MILAN (Reuters) - An Italian appeals court on Friday sentenced a former CIA station chief to seven years in jail for the kidnap of an Egyptian Muslim cleric during the U.S. government's "war on terror" waged by former president George W. Bush.
The Milan court also handed down two six-year sentences to two American officials for the same crime, the first of so-called "extraordinary rendition" operations organized by the United States.
The cleric, an Egyptian imam known as Abu Omar, was snatched from a Milan street and flown to Egypt for interrogation, where he says he was tortured for seven months. He was resident in Italy at the time of the abduction.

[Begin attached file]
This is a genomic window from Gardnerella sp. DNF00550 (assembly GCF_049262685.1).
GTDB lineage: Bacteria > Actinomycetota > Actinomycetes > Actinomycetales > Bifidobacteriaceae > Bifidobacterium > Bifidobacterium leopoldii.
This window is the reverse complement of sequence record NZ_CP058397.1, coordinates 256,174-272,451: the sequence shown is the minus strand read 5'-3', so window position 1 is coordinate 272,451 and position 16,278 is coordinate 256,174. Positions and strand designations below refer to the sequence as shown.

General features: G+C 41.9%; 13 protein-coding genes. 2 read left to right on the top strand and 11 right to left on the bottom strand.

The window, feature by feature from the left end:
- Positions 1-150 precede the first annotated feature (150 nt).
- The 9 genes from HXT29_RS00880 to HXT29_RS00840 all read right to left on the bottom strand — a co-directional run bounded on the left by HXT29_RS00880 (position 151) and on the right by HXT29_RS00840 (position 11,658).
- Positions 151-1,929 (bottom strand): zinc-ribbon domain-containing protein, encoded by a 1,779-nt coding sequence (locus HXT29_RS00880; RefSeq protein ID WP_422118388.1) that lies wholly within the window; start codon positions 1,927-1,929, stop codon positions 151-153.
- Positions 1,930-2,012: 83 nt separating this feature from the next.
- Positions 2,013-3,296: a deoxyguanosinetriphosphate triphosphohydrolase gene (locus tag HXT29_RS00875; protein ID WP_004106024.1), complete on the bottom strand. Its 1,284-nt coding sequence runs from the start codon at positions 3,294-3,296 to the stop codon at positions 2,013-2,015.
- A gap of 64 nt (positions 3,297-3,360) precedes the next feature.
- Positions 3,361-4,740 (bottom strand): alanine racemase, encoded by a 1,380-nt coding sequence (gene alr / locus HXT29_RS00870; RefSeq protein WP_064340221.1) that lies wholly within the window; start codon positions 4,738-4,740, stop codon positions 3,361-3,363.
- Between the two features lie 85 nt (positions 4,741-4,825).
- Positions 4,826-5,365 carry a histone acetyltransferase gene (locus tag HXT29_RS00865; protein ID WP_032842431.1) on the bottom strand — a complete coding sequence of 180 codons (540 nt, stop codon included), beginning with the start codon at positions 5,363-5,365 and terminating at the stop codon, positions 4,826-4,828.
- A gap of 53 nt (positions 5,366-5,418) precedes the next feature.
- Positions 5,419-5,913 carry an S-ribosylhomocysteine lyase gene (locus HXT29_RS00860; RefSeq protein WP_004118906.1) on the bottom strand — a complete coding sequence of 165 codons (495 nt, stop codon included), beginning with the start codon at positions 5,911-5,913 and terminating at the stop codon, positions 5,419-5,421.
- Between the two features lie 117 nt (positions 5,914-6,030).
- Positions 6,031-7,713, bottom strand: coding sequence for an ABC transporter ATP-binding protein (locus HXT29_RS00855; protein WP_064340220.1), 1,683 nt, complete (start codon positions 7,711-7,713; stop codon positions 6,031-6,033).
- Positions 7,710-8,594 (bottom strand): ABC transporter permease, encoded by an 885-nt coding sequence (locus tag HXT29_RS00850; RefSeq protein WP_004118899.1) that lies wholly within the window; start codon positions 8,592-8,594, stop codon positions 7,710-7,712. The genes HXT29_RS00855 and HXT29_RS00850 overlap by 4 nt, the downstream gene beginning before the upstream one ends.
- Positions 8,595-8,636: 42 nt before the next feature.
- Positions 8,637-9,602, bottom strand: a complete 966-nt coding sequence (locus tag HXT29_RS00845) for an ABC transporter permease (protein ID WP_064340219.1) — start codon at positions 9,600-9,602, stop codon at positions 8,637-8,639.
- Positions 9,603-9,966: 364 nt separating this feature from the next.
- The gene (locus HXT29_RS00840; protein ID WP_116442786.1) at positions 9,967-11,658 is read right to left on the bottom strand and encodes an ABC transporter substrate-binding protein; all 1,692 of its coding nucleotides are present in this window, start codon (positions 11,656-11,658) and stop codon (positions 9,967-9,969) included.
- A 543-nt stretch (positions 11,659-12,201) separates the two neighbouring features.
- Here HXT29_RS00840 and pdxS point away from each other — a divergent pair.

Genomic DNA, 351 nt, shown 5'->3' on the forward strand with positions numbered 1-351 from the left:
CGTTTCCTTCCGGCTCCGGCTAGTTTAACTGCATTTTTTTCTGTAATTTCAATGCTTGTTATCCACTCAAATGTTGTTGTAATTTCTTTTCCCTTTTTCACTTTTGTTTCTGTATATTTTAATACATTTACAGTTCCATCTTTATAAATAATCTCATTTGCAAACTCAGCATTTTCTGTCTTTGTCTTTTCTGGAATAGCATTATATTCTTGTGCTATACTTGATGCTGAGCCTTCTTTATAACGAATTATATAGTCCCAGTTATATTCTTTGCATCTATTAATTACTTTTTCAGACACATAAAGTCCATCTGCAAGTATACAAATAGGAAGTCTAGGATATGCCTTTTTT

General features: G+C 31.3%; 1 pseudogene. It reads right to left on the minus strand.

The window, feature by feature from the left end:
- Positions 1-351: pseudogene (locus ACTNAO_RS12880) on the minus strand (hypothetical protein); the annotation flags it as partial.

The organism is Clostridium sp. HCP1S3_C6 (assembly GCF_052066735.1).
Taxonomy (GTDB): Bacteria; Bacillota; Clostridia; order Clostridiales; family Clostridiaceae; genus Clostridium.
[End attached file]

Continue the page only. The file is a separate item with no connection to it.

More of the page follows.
Former Rome CIA station chief Jeffrey Castelli and the two other defendants were tried in their absence and are unlikely to serve their sentences, but they may be unable to travel to Europe without risking arrest.
The judgment overturned a previous ruling by a lower court, which aqcuitted the three on grounds of diplomatic immunity.
Castelli was among 26 U.S. nationals indicted by Italian authorities for their involvement in the 2003 kidnap.
Last September Italy's highest court upheld guilty verdicts on 22 CIA agents and one Air Force pilot for the kidnapping.
(Reporting by Manuela D'Alessandro; Editing by Stephen Powell)
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